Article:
Does your garden have enough native plants?

Hubert Ling, president of The New Jersey Native Plant Society, said it's important that local garden centers to sell native plants and for residents to plant them in their yards because the animal population in New Jersey depends on them.

One example: Native plants feed native insects, especially caterpillars, which birds rely on for food.

Ling said more than 90% of the birds in New Jersey require a caterpillar to feed their young. Caterpillars do poorly, if they survive at all, on some of the non-native plants.

So if a yard doesn't have about 50% of native plants and trees in it, birds will go somewhere and the state runs the risk of losing bird populations.

Ling supports legislation introduced by Sen. Christopher "Kip" Batemen, R-Somerset, that would establish the Jersey Native Plants Program to promote the sale of native vegetation at local garden centers.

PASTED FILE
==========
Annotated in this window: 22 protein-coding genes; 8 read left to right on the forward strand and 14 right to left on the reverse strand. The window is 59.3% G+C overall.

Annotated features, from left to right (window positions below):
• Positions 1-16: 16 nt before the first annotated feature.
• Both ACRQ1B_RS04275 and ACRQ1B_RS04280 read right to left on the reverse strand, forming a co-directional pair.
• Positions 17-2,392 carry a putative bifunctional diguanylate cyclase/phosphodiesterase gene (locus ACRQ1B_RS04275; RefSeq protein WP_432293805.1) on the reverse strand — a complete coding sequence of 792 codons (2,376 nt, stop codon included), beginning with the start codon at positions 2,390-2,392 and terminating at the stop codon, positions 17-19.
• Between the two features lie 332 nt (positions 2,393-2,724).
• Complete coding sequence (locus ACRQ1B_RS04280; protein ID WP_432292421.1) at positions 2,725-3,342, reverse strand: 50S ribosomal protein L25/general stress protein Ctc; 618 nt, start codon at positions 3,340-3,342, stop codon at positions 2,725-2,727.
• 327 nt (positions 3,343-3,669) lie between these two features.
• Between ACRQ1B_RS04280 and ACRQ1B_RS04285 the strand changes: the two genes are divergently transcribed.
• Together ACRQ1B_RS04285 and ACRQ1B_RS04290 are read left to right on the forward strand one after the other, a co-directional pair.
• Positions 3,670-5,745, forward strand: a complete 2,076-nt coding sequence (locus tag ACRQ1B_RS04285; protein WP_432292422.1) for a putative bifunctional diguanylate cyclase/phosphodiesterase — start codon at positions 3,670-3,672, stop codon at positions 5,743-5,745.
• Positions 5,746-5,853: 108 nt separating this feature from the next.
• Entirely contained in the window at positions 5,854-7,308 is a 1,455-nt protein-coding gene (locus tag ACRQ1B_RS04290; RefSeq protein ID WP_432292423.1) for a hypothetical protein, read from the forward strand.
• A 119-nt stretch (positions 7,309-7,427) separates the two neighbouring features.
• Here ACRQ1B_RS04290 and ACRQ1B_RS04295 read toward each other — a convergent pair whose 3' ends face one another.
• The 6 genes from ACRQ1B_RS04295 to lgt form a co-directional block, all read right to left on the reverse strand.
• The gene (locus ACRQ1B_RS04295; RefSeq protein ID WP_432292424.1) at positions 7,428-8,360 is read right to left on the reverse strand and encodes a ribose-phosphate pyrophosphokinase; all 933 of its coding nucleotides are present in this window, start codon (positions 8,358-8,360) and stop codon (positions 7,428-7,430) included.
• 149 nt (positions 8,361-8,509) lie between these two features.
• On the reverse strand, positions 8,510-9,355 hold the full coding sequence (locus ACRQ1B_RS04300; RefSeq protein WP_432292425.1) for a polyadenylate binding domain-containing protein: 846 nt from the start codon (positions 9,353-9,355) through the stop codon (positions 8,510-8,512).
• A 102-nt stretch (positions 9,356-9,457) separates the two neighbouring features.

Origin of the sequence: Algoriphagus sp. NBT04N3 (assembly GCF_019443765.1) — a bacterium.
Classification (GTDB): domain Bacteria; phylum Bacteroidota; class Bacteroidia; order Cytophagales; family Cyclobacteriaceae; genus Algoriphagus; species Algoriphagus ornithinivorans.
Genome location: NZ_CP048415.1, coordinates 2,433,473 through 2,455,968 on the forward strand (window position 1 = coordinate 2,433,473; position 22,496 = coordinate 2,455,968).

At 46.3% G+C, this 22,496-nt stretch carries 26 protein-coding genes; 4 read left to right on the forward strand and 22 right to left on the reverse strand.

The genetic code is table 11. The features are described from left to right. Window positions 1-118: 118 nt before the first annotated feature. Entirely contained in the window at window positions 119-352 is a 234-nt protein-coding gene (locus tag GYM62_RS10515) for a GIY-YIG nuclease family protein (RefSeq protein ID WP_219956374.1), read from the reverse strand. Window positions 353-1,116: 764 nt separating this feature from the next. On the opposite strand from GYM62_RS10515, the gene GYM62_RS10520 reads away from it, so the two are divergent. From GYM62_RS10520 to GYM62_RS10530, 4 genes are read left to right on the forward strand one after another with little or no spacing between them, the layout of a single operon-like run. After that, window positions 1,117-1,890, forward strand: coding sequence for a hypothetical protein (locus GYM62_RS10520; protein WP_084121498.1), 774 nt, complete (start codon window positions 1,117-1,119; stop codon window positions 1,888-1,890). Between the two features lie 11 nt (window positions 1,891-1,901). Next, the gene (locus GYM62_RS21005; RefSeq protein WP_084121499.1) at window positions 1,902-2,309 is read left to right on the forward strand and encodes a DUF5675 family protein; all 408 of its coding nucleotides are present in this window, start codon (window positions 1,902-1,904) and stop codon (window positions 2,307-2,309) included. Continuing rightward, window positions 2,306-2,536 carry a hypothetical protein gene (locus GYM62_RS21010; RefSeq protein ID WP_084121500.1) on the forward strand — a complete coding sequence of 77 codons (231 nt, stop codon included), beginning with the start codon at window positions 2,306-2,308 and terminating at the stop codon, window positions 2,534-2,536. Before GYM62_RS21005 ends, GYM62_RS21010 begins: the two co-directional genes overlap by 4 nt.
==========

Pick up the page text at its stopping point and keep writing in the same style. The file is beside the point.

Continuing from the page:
A native plant is something that's been here for thousands of years, even before people existed, Ling said.

New Jersey is home to about 2,100 native plant species and another  900 non-native plants that thrive here.

Bee balm is one native plant that can be found in local garden centers. Another is the cardinal flower — a bright red flower that's great for hummingbirds that pass through New Jersey on their way to New England.

Almost all trees seen in the state are native: beeches, birches, hickories, walnuts, oaks and maples.

Native plants gaining popularity in New Jersey include blood root and some of the goldenrods such as wreaths and zigzag

Mountain mint, wild geranium, wild snapdragon and twin leaf plants are also gaining popularity in the Garden State.

Another reason why native plants are important is because a third of our food comes from insect-pollinated plants. L

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